The welfare state is dead. Long live the welfare state!
It's getting hard to keep track of which countries aren't Greece anymore.
First, Ireland wasn't Greece. Then it kind of was. Then it was Portugal's turn to not be Greece. Then it was Portugal's turn to be Greece. Next, Spain wasn't Greece. But now it might be. At the very least it's Ireland. Although Uganda looks like it's in the clear. It's not Spain, which could be Greece. That's better than Cyprus can say. They're pretty much Greece. And, of course, Greece is almost certainly Greece. That goes without saying.
But there's one country that definitely isn't Greece. That's the United States.
Let's step back. What makes a country "Greece"? It's become shorthand for wild government overspending -- especially on entitlements. Paul Ryan says we don't have long to avoid the same fate. Neither does the terrifyingly successful investor Michael Burry. They think that absent drastic reform -- read: cuts -- to the social safety net, we'll end up in penury like the Greeks.
It's a scary story. But it's just a scare story. Yes, we have a long-term healthcare spending problem. But that doesn't make us Greece. Heck, Greece isn't even Greece. At least not the "Greece" that's become such a political football. The evidence -- or lack thereof -- is in the chart below. It compares each country's average social spending since 1999, via the OECD, against its current borrowing costs. See the pattern?
There is none. Europe's biggest social spenders don't have any problems. And Europe's biggest problem countries don't spend that much on social programs. The death knell of the welfare state this is not.
Here's the dirty little secret of the euro debt crisis. There is no euro debt crisis. There is a euro crisis. The debt is a symptom of the crisis of the common currency.* Europe's bailed out countries all saw piles of capital pour in during the boom, only to pour out during the bust. They were left with inflated, uncompetitive wages -- and that's sent them into deep slumps. That's been despite lower social spending than their northern euro neighbors. Germany, Austria, Finland, Finland, the Netherlands, Belgium and -- at least for now -- France have all been able to sustain more generous safety nets thanks to the magic of competitive wages.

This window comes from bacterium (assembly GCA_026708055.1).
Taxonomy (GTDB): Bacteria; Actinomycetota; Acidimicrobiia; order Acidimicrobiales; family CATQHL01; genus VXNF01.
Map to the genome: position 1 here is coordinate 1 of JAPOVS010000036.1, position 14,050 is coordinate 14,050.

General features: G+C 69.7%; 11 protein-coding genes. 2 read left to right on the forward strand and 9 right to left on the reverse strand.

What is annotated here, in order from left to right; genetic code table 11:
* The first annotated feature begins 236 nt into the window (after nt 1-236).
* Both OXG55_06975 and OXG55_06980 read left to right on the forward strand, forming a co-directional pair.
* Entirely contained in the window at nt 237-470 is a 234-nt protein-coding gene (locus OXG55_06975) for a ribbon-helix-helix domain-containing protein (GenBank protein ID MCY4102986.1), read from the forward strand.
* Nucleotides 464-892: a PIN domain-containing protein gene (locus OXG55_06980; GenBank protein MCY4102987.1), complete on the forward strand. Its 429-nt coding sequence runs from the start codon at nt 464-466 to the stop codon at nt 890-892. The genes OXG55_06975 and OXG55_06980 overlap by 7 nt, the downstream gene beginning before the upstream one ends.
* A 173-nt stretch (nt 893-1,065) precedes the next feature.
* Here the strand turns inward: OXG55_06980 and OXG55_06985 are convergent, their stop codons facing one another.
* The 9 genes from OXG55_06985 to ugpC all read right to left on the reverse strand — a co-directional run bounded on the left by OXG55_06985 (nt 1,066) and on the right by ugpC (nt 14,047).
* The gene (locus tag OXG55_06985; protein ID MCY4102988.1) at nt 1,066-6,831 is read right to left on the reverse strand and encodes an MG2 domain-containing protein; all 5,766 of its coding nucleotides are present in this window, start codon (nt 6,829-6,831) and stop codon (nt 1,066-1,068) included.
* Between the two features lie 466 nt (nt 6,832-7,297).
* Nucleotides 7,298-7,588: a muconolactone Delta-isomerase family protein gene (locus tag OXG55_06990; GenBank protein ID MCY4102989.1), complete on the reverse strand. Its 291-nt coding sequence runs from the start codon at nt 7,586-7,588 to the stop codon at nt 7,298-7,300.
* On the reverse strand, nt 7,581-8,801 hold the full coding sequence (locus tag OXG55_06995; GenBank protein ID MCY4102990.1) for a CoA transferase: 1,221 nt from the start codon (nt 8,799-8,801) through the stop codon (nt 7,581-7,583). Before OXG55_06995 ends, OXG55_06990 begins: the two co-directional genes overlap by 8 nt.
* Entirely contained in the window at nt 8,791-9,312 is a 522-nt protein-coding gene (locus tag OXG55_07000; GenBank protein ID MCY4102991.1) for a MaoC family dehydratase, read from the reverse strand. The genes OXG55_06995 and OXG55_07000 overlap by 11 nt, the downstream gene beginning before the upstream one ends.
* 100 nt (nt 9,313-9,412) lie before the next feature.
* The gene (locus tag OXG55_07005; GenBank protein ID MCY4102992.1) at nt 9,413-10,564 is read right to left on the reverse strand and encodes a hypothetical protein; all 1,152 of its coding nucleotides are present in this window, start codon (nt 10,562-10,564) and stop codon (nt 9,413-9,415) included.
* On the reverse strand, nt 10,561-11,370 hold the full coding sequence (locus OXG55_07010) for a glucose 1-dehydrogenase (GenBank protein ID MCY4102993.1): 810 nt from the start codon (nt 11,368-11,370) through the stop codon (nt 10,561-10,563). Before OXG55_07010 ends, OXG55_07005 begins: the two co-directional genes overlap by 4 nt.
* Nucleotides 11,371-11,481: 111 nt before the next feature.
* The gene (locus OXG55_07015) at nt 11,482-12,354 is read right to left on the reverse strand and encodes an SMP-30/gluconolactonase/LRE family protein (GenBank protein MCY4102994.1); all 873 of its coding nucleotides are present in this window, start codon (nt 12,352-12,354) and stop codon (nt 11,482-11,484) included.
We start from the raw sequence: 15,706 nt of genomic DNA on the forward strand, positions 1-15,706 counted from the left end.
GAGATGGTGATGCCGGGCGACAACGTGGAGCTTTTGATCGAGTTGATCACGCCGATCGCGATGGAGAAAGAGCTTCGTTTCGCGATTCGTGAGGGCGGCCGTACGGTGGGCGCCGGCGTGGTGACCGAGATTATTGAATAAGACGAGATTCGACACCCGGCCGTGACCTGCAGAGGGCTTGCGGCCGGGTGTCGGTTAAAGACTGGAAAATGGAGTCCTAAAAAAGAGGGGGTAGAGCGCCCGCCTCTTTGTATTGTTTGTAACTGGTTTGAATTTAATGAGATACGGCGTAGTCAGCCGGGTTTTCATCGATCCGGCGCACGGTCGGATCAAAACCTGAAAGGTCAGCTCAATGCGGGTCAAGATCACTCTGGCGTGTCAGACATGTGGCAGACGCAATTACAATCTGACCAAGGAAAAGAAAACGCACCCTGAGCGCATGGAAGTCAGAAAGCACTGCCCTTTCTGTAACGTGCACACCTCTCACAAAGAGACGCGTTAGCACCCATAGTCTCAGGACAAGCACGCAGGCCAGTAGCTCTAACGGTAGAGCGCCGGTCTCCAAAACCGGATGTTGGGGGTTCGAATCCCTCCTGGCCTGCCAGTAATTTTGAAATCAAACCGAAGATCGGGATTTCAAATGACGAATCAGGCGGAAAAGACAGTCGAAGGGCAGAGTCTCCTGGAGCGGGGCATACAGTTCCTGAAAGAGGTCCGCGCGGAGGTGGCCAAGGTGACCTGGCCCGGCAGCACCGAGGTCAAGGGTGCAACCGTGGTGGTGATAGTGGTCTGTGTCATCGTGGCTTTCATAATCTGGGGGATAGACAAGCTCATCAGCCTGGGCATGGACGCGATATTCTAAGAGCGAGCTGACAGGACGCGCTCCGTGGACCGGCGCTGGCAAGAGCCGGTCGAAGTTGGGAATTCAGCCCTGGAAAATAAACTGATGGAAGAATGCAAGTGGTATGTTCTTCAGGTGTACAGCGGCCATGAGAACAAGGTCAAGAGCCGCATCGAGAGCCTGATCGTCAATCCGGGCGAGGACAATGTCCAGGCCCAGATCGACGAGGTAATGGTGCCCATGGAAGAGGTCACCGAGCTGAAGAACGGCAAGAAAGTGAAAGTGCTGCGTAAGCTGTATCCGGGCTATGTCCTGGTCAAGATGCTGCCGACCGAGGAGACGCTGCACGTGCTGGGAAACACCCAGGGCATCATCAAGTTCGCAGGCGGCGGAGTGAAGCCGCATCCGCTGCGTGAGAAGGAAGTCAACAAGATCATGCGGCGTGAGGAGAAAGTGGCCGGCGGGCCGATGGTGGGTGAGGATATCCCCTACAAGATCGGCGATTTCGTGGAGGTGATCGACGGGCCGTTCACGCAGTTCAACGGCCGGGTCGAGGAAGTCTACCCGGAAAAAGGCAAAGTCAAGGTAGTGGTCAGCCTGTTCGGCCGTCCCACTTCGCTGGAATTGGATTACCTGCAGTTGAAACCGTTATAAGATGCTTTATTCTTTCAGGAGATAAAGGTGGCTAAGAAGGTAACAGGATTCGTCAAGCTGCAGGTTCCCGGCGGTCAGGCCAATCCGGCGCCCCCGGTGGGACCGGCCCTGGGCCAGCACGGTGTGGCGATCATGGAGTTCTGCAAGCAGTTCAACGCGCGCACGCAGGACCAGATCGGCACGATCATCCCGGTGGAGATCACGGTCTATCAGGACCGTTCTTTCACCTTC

It's the same story for Europe's non-euro nations. Sweden, Denmark, Norway, Switzerland and the Czech Republic are all lucky enough to not be passengers on the Titantic members of the common currency. (Denmark has pegged its krone to the euro, but they still have their own central bank). Most of them spend more on social programs than the so-called PIIGS, but all of them can borrow for almost nothing. Investors are actually paying the Swiss and Danish governments for the privilege of lending to them short-term. Think about that. What's going on? Well, if things ever get rough, they can just print money or devalue their currencies. In other words, they can never run out of money.
But Greece can. Being in the euro means never being able to print your own money. And that turns each euro country into a bank. Imagine a bank run. Fear becomes self-fulfilling. Depositors try to pull their money out before everyone else because they're worried the bank will collapse -- which, of course, causes the bank's collapse. Very Oedipal -- minus the parent love. It's the same with Greece. Investors worry that Greece will run out of euros. That's a very rational fear right now. So they try to sell-off their bonds, which pushes up Greece's borrowing costs -- and makes it more likely that Greece will run out of euros. This kind of panic is why Italy -- which has a primary surplus! -- is flirting with trouble too. Only the ECB can stop this.
Notice that I didn't talk about debt at all in the previous paragraph. The PIIGS have too-high wages, too little growth, and face crippling crises of confidence. Austerity won't cure any of that. It'll make things worse. It has. It kneecaps growth. And investors are more worried about growth right now than they are deficits.
Also notice that none of this applies to the United States. We never have to worry about self-fulfilling prophesies of bankruptcy because we can never run out of dollars. As the Boomers retire, we'll spend more on entitlements. That's not the end of the world. Unless you think Sweden is the end of the world. Yes, we need to rein in healthcare inflation, and, yes, we need to raise some more revenue. The former might already be happening. The latter is a political choice. Neither makes us Greece.
So don't believe the rumors of the welfare state's death. They're greatly exaggerated.
* Caveat: Greece is sui generis. They really did just spend too much money. They're not pictured here, because their 10-year bond yield is -- wait for it -- off the chart. Fitting their 27 percent borrowing costs onto this graph makes it too hard to see anything else. But Greece's average social spending is only 21.4 percent of GDP.
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Matthew O'Brien is a former senior associate editor at The Atlantic.